Now That’s Americana: Impressions from the 2013 AMA
As a singer-songwriter based in Northeast Ohio, I’ve had many people in the past few years recommend that I check out Nashville’s thriving music scene, but I always hesitated. However, this past summer I read about the 2013 Americana Music Association’s Conference and Festival and thought attending would be the perfect introduction to Nashville for me. I couldn’t have made a better decision. From the moment I arrived, I knew this was going to be a memorable journey. As I entered the city, I drove by the Sheraton and saw a welcoming sight: Dr. John dressed in his signature attire, casually standing at the hotel’s entrance.
Highlights from my four day stay in Nashville are numerous. They include performances by rising artist Pokey LaFarge to longtime favorites the Old Crow Medicine Show. Seeing Ry Cooder present Arhoolie Records founder Chris Stratchwitz with a Lifetime Achievement Award at the Ryman Auditorium was entirely unexpected and moving. Encountering other relatively obscure artists was a pleasure too. For instance, at one of the panel discussions I recognized Nicholas Beaudoing of the Doc Marshalls. For those unfamiliar with their music, they are an amazing Country-Cajun band that I knew from my time spent living in New York City. I highly recommend the album Honest For Once for its deft mix of literate songwriting and authentic blend of Country and Cajun.
Also unforgettable was Billy Bragg’s set at 3rd and Lindsley, during which he played songs from his latest album Tooth And Nail. His performance reinforced for me the power of combining a range of genres, which I am exploring in my own music by blending Greek Rembetiko with Americana. As a teenager, I listened to a wide variety of musicians ranging from The Ramones to Bob Dylan to Greek artists, among them George Dalaras. Bragg is an expert, too, at shifting thematically from political to personal songs and also seamlessly inhabiting Punk and Americana circles. In addition, that Bragg performed his entire first album at Grimey’s attests to the commitment artists have not only to their own oeuvre, but to the Americana Music Association as well.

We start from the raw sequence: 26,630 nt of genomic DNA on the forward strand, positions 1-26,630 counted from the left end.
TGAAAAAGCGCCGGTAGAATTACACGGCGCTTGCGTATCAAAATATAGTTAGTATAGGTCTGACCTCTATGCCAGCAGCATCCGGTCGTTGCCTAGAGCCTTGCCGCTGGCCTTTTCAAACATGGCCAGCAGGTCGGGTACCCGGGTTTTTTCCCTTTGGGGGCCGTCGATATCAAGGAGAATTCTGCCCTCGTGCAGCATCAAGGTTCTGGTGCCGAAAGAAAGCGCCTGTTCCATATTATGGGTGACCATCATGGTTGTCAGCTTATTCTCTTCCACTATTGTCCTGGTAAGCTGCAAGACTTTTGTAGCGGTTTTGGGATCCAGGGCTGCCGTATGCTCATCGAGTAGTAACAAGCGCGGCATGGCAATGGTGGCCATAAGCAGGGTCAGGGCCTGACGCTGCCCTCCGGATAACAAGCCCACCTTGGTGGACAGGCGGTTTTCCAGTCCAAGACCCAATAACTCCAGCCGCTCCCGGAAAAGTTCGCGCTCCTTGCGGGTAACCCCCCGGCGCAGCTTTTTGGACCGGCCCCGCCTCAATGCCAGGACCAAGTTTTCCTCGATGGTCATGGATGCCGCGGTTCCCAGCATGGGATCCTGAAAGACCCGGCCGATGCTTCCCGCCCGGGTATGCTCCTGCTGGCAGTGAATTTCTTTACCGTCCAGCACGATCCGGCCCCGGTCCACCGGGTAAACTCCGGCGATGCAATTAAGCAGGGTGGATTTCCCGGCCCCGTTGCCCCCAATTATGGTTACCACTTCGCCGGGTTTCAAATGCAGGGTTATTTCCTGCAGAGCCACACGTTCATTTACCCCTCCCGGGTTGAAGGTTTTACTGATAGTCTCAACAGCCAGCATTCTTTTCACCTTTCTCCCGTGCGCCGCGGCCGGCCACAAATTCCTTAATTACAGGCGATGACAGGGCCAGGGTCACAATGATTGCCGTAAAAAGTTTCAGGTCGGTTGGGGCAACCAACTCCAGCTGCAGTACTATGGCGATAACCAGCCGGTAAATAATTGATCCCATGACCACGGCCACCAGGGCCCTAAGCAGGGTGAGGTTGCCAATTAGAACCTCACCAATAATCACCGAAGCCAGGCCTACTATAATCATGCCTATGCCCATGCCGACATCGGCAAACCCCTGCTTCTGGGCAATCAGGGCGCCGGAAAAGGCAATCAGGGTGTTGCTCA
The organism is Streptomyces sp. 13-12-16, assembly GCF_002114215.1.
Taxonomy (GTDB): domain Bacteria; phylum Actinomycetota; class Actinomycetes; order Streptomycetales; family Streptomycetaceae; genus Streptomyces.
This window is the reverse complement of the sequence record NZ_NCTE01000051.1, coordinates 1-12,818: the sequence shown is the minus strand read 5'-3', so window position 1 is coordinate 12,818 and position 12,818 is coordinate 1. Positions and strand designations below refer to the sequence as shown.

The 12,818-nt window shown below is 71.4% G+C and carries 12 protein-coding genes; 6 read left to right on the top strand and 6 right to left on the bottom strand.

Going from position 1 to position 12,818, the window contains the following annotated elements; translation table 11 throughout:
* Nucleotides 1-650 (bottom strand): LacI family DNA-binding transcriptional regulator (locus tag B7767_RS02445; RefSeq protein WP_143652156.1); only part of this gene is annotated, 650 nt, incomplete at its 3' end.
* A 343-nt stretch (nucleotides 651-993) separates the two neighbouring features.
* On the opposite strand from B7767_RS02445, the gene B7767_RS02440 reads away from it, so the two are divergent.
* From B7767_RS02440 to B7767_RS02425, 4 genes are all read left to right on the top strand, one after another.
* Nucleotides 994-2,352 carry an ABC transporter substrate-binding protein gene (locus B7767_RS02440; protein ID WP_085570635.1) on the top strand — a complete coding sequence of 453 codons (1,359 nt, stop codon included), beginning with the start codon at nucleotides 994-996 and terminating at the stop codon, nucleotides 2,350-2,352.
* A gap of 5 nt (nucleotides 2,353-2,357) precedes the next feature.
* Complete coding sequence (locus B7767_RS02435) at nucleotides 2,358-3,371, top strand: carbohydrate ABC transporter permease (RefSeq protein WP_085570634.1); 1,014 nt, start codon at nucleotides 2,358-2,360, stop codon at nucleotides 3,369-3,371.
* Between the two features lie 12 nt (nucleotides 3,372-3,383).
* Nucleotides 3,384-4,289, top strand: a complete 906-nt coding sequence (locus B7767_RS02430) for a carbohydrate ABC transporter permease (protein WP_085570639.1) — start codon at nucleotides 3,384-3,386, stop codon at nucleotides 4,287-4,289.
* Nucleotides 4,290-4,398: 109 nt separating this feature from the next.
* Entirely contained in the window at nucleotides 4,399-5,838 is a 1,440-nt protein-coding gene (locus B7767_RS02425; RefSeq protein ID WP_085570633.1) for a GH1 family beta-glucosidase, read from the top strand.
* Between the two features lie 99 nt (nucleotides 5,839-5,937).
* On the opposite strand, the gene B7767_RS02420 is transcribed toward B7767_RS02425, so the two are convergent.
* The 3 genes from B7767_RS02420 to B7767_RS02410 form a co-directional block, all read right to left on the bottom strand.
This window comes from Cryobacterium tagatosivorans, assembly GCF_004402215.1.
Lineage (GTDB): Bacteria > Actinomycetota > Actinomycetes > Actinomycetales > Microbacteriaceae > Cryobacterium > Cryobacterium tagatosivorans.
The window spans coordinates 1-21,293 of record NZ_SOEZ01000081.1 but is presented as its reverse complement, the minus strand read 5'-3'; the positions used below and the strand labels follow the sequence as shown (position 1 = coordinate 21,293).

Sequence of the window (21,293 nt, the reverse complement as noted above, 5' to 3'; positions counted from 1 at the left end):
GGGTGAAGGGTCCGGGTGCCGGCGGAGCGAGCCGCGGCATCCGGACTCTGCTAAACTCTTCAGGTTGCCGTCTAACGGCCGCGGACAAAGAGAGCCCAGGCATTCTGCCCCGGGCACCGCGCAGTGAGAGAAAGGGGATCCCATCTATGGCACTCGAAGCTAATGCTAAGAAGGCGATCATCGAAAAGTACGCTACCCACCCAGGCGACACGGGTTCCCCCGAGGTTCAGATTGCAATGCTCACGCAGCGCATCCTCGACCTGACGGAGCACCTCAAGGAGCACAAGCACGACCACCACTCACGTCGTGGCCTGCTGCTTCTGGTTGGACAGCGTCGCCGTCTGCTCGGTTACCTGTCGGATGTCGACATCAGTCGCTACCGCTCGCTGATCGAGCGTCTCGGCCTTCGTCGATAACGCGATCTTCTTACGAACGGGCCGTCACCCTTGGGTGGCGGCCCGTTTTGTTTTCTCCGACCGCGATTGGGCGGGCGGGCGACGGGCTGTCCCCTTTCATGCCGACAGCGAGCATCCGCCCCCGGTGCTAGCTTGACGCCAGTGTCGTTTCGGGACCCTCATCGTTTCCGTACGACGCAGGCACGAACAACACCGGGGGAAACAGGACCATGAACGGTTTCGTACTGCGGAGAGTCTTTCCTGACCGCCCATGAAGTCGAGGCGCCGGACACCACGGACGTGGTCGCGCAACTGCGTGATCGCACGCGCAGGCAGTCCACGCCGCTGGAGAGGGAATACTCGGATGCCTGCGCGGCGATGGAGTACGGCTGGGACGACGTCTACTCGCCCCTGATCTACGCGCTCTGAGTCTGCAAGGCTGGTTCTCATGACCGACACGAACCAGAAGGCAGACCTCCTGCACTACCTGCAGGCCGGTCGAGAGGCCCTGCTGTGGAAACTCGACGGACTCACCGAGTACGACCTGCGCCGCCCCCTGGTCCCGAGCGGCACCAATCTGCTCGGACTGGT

While stellar sets from established artists are expected, often unexpected performances we are exposed to from relative newcomers can be even more electrifying. JD McPherson’s set at the Mercy Lounge was one of those experiences. Having been compared to popular artists such as Little Richard and Chuck Berry as well as less familiar musicians such as J.B. Lenoir, McPherson has emerged as one of the great ambassadors of old school Rock’n’Roll . While many performers who draw heavily from the 1950s often seem novel and somewhat kitsch, McPherson exudes absolute sincerity. Although he is seemingly steeped in the music of the past, he appears extremely contemporary. The sweaty, cramped, crowded atmosphere of the Mercy Lounge perfectly complemented McPherson’s music, particularly his version of “Country Boy” which conjured the essence of the muggy deep South. A clip of this performance on Youtube somewhat captures the intensity and electricity of the experience. It reminds me of the little known Elvis Presley song “Crawfish” which Joe Strummer described as carrying the “heat on the street.”
Another memorable evening was the last night of the festival at The Basement.
Hymn For Her’s chilling Gothic interpretation of Bob Dylan’s “Ballad Of Hollis Brown” was a standout. Fellow Northeast Ohioan Tim Easton rocked garage-band style through a set focusing on his latest album Not Cool. The interplay between Easton, the lead guitarist, and the fiddle player was a great “Americana meets Garage” moment. Finally, Amanda Shires wowed the audience with her sense of subtle intensity and restraint. A particular highlight occurred when Rod Picott joined her band and she switched from ukelele to fiddle.
To summarize, when I arrived in Nashville, I had no idea what to expect, but I was pleasantly surprised by the welcoming attitude of attendees, participants, and performers during the conference: from conversations with panelists at sessions and the No Depression Meetup to chance encounters with respected musicians in elevators (Larry Campbell and Teresa Williams), in parking lots (Billy Bragg greeting me as he carried his guitar to his van behind Grimey’s), and before and after performances (Pokey LaFarge and Gill Landry). The sense of community Jim Lauderdale fosters was indeed evident. I left Nashville feeling no longer like an outsider from Ohio, but rather a part of the Americana scene.
JD McPherson “Country Boy” live at the Mercy Lounge 9.18.13:
Tim Easton at the Basement:
Top photo: AMA Award Ceremony Finale